I am contacting you as part of the leadership team of a community group called "4 Chesapeake Hens." We request changes in the zoning laws to allow more residents to legally own up to six laying hens on residential property. This would be good for Chesapeake families, especially children.
I am sure you are aware of the rising problem of obesity linked to poor nutrition, excessive consumption of processed foods, and a sedentary lifestyle. As an educator, I see students increasingly suffering from diet-related issues such as diabetes and high blood pressure, which affects not only their current health and academic focus in the classroom, but even their potential life spans. This is the first generation in U.S. history that is expected to live a shorter lifespan, on average, than the one before it.
So-called "nature deficit disorder" is part of this problem. When we were children, we regularly went outside for unstructured play: climbing trees, exploring local farms and ponds, and playing impromptu games like kickball in our yards. Our parents cooked for us. Many of today's children are spending those hours in sedentary activities like watching television or playing computer games. They are eating meals from take-out restaurants or from packages of sodium-laden, processed foods that are unwrapped and popped in a microwave. As a teacher, I have taught middle-school students who were completely unaware that the sunflower seeds they like to sneak into class to nibble on actually came from real flowers. They had never even seen a real sunflower.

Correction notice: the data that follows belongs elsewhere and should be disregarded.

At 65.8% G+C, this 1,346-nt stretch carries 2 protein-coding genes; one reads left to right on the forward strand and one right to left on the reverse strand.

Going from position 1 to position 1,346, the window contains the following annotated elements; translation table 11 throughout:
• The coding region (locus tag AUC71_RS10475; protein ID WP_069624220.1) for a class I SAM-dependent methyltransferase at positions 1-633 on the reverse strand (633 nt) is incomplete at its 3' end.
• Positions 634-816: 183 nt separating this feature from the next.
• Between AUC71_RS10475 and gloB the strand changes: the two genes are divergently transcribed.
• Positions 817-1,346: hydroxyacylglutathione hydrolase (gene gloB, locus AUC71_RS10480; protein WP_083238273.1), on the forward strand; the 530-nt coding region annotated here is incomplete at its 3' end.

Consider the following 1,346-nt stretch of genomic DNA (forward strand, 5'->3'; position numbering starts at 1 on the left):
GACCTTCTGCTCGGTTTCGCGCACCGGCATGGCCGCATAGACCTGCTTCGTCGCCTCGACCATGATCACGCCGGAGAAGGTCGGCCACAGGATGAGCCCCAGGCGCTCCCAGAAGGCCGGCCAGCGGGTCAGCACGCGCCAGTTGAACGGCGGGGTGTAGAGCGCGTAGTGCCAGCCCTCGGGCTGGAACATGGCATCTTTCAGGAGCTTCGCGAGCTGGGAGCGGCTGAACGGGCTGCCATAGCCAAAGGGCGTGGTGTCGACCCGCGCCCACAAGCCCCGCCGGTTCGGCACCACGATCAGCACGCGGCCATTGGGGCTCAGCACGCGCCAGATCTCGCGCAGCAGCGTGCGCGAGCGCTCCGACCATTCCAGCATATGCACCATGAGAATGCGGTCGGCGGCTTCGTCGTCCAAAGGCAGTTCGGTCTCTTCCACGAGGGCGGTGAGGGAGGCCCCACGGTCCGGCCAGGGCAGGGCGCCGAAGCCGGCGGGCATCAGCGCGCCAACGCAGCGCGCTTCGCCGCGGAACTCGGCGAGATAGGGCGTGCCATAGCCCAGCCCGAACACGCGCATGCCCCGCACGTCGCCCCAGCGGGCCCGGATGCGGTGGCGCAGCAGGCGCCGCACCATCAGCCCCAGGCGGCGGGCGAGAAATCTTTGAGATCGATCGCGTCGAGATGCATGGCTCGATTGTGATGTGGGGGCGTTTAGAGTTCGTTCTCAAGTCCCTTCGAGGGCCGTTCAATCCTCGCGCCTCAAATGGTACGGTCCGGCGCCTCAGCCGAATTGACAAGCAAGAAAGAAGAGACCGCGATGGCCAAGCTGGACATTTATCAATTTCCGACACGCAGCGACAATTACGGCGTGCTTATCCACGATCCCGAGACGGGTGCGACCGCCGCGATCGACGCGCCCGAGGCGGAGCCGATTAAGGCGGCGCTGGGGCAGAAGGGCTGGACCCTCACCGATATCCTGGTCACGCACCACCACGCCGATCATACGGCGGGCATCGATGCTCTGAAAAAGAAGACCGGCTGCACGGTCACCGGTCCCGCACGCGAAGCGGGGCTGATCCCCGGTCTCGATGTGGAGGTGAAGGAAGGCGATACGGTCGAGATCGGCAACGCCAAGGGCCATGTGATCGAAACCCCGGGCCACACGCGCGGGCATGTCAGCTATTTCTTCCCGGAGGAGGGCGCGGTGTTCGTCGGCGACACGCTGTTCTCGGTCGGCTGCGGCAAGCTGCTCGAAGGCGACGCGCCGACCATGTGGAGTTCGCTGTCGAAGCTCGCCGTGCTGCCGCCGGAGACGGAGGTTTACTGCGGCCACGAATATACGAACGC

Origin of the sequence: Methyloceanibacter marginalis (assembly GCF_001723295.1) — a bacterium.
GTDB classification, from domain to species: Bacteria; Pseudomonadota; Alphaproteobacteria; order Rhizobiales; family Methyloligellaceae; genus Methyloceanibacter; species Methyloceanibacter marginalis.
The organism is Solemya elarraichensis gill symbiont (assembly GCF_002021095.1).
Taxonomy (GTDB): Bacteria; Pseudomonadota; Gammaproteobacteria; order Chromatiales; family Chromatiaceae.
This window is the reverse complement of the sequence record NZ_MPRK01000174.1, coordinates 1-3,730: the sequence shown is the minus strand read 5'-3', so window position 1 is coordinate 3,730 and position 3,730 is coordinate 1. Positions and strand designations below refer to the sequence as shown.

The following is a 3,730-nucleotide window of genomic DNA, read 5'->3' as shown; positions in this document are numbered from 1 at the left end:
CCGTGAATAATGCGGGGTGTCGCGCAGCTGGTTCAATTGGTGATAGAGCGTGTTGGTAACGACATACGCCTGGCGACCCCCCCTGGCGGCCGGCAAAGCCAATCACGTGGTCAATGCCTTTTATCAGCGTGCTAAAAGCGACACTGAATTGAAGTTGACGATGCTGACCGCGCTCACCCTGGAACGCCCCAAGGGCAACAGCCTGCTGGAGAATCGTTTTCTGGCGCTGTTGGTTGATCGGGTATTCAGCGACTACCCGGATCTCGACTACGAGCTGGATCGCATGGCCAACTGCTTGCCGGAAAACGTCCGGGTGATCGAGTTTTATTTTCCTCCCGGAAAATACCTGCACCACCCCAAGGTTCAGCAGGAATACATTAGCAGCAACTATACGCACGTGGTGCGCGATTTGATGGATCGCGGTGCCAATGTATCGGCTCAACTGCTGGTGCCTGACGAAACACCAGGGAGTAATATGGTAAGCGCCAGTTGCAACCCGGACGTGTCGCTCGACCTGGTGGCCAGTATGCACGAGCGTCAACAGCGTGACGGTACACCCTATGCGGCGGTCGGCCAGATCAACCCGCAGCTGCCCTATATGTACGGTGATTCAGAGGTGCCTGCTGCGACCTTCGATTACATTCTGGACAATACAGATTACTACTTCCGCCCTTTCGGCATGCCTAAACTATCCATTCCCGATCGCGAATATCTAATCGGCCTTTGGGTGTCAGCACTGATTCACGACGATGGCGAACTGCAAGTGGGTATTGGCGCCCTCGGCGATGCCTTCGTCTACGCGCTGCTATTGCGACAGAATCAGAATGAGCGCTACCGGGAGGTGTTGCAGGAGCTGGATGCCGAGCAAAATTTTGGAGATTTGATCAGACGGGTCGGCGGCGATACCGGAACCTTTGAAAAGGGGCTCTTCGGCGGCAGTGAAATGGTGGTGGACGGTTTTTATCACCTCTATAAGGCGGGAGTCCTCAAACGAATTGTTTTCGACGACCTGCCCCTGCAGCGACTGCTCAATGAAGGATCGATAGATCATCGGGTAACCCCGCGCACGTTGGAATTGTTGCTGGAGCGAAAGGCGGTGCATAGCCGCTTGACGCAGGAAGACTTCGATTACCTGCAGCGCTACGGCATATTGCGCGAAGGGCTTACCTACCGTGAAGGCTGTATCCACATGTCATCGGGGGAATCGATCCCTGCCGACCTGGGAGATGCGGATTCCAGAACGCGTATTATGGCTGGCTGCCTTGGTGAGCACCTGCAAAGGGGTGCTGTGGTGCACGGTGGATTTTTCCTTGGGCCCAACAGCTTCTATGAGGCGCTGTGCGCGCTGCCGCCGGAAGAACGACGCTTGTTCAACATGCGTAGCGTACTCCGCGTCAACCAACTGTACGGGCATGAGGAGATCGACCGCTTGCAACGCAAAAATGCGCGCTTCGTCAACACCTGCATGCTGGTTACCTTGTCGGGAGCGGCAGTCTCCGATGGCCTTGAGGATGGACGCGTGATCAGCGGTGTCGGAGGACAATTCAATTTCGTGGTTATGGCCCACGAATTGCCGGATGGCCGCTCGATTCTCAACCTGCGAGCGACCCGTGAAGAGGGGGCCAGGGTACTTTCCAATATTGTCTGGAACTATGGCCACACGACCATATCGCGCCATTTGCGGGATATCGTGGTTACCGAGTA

Backyard laying hens will not solve all these problems, but these old-fashioned backyard pets may be a step in the right direction. They are easy to care for, so children can have the responsibility of heading outside every morning to help take care of the family pets. And children find delight in the miracle of seeing a pet turn grain and kitchen scraps into eggs. They will learn early biology lessons that will help them make connections in school.Our hope is that more children will take a greater interest in 4-H activities and in eating fresh, local foods as a result of their interaction with their birds.
And the eggs of well-tended hens will be healthier than the cheap ones mass-produced on factory farms. The recall of 500 million eggs in 2010 (http://www.nytimes.com/2010/09/26/weekinreview/26eggs.html?_r=2) should be incentive enough to source eggs more locally and on a smaller scale.
Yes, chickens can carry salmonella, but careful hand-washing after handling hens or eggs will greatly reduce the risk of transmission. Therefore parents will have an opportunity to teach children some important hygiene lessons along with biology and the responsibility of animal husbandry. Hens rarely bite, and even more rarely draw blood, and they pose no risk of transmitting rabies or cat scratch fever, unlike dogs or cats.
Please support "4 Chesapeake Hens'" efforts to liberalize the zoning laws to allow more laying hens in residential yards. Our community's parents and children will thank you for it.